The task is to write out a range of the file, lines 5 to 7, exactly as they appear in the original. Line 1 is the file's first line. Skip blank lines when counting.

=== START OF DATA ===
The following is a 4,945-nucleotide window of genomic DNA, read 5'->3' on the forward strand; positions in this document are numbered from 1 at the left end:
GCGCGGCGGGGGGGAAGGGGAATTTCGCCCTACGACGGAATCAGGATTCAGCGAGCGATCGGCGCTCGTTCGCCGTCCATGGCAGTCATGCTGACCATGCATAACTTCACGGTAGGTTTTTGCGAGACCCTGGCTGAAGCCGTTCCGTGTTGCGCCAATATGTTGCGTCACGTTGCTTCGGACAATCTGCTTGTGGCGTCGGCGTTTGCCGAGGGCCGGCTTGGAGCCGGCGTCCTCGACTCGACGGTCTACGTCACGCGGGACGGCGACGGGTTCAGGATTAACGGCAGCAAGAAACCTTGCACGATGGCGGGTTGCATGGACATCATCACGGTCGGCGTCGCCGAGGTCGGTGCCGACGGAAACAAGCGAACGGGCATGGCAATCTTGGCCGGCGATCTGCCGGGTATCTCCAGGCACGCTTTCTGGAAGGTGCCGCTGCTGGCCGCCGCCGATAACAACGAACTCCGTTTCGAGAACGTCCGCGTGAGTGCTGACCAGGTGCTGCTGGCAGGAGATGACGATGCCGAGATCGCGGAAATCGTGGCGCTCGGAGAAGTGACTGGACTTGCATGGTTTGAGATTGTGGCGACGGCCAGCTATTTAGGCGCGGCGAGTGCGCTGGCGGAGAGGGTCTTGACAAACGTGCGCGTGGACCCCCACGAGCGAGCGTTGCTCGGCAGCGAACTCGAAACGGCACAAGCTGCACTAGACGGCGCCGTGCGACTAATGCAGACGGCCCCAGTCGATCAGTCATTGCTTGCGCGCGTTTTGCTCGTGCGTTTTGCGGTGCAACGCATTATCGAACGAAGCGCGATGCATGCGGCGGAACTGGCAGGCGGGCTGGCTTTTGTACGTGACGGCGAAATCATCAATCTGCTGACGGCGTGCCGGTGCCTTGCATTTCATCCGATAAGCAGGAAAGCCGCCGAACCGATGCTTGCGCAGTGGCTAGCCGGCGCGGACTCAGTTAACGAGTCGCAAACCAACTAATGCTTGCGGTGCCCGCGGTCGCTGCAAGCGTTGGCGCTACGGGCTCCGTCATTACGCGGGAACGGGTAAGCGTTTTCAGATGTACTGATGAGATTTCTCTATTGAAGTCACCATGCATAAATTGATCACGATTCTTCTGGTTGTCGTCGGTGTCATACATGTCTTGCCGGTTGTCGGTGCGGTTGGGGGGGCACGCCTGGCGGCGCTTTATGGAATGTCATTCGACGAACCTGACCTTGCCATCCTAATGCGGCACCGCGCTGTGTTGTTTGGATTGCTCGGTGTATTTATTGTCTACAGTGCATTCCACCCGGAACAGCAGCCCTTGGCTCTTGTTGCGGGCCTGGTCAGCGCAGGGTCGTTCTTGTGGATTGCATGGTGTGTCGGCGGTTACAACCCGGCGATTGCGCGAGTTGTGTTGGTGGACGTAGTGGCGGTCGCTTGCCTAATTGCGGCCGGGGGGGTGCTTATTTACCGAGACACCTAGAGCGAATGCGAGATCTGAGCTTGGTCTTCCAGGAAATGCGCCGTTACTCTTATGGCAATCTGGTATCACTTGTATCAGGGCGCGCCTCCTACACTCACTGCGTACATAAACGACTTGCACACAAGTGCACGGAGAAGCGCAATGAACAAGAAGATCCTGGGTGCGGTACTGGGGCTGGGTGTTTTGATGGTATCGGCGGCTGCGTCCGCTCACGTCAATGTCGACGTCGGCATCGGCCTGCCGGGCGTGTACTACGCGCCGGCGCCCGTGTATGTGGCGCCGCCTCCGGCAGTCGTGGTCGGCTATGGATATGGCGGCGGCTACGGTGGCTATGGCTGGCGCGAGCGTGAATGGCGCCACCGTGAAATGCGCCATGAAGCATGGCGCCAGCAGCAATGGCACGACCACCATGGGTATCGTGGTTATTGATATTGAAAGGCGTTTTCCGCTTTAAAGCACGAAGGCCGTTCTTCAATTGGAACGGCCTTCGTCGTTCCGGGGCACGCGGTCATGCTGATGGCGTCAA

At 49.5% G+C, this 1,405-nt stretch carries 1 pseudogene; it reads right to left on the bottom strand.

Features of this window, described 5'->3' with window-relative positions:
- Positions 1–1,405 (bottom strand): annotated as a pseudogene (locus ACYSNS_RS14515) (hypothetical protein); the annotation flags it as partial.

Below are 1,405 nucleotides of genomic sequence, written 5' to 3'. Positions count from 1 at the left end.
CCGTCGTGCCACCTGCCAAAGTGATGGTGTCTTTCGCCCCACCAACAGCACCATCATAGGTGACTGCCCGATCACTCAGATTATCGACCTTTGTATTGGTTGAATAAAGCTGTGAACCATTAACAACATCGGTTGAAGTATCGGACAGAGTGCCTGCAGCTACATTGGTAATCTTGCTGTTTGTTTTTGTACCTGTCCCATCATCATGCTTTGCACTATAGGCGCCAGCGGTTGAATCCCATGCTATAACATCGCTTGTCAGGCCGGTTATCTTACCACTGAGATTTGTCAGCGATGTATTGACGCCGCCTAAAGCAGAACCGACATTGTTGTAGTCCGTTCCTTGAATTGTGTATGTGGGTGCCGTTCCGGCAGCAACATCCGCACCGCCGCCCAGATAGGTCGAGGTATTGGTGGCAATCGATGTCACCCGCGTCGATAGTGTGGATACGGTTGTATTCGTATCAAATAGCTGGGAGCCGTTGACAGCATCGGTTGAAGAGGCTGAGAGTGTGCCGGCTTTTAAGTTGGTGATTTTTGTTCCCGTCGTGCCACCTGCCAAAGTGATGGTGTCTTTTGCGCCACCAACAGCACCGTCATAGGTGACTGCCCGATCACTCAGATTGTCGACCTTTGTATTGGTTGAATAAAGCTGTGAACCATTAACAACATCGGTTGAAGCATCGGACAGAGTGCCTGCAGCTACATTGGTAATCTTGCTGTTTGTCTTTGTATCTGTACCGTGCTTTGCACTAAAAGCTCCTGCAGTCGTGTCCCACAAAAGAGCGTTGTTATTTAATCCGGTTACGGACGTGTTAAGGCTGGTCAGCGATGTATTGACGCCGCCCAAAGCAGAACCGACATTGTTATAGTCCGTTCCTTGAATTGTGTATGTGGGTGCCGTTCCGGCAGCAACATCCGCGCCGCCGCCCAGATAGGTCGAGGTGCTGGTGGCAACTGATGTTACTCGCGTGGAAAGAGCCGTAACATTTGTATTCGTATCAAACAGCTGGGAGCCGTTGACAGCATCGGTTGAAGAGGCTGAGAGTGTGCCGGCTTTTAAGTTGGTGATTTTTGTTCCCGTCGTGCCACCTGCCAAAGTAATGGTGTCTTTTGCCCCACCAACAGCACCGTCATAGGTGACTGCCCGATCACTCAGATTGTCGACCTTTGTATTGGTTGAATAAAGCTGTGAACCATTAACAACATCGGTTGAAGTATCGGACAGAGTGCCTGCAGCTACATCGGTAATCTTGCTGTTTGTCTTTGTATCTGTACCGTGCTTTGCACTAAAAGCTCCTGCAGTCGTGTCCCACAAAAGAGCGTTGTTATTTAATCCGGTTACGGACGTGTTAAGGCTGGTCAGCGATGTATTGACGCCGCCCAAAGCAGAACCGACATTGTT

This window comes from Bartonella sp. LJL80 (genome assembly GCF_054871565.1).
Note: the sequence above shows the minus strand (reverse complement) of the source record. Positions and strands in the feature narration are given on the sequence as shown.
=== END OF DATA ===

- Positions 1–1,405 (bottom strand): annotated as a pseudogene (locus ACYSNS_RS14515) (hypothetical protein); the annotation flags it as partial.

Below are 1,405 nucleotides of genomic sequence, written 5' to 3'. Positions count from 1 at the left end.
CCGTCGTGCCACCTGCCAAAGTGATGGTGTCTTTCGCCCCACCAACAGCACCATCATAGGTGACTGCCCGATCACTCAGATTATCGACCTTTGTATTGGTTGAATAAAGCTGTGAACCATTAACAACATCGGTTGAAGTATCGGACAGAGTGCCTGCAGCTACATTGGTAATCTTGCTGTTTGTTTTTGTACCTGTCCCATCATCATGCTTTGCACTATAGGCGCCAGCGGTTGAATCCCATGCTATAACATCGCTTGTCAGGCCGGTTATCTTACCACTGAGATTTGTCAGCGATGTATTGACGCCGCCTAAAGCAGAACCGACATTGTTGTAGTCCGTTCCTTGAATTGTGTATGTGGGTGCCGTTCCGGCAGCAACATCCGCACCGCCGCCCAGATAGGTCGAGGTATTGGTGGCAATCGATGTCACCCGCGTCGATAGTGTGGATACGGTTGTATTCGTATCAAATAGCTGGGAGCCGTTGACAGCATCGGTTGAAGAGGCTGAGAGTGTGCCGGCTTTTAAGTTGGTGATTTTTGTTCCCGTCGTGCCACCTGCCAAAGTGATGGTGTCTTTTGCGCCACCAACAGCACCGTCATAGGTGACTGCCCGATCACTCAGATTGTCGACCTTTGTATTGGTTGAATAAAGCTGTGAACCATTAACAACATCGGTTGAAGCATCGGACAGAGTGCCTGCAGCTACATTGGTAATCTTGCTGTTTGTCTTTGTATCTGTACCGTGCTTTGCACTAAAAGCTCCTGCAGTCGTGTCCCACAAAAGAGCGTTGTTATTTAATCCGGTTACGGACGTGTTAAGGCTGGTCAGCGATGTATTGACGCCGCCCAAAGCAGAACCGACATTGTTATAGTCCGTTCCTTGAATTGTGTATGTGGGTGCCGTTCCGGCAGCAACATCCGCGCCGCCGCCCAGATAGGTCGAGGTGCTGGTGGCAACTGATGTTACTCGCGTGGAAAGAGCCGTAACATTTGTATTCGTATCAAACAGCTGGGAGCCGTTGACAGCATCGGTTGAAGAGGCTGAGAGTGTGCCGGCTTTTAAGTTGGTGATTTTTGTTCCCGTCGTGCCACCTGCCAAAGTAATGGTGTCTTTTGCCCCACCAACAGCACCGTCATAGGTGACTGCCCGATCACTCAGATTGTCGACCTTTGTATTGGTTGAATAAAGCTGTGAACCATTAACAACATCGGTTGAAGTATCGGACAGAGTGCCTGCAGCTACATCGGTAATCTTGCTGTTTGTCTTTGTATCTGTACCGTGCTTTGCACTAAAAGCTCCTGCAGTCGTGTCCCACAAAAGAGCGTTGTTATTTAATCCGGTTACGGACGTGTTAAGGCTGGTCAGCGATGTATTGACGCCGCCCAAAGCAGAACCGACATTGTT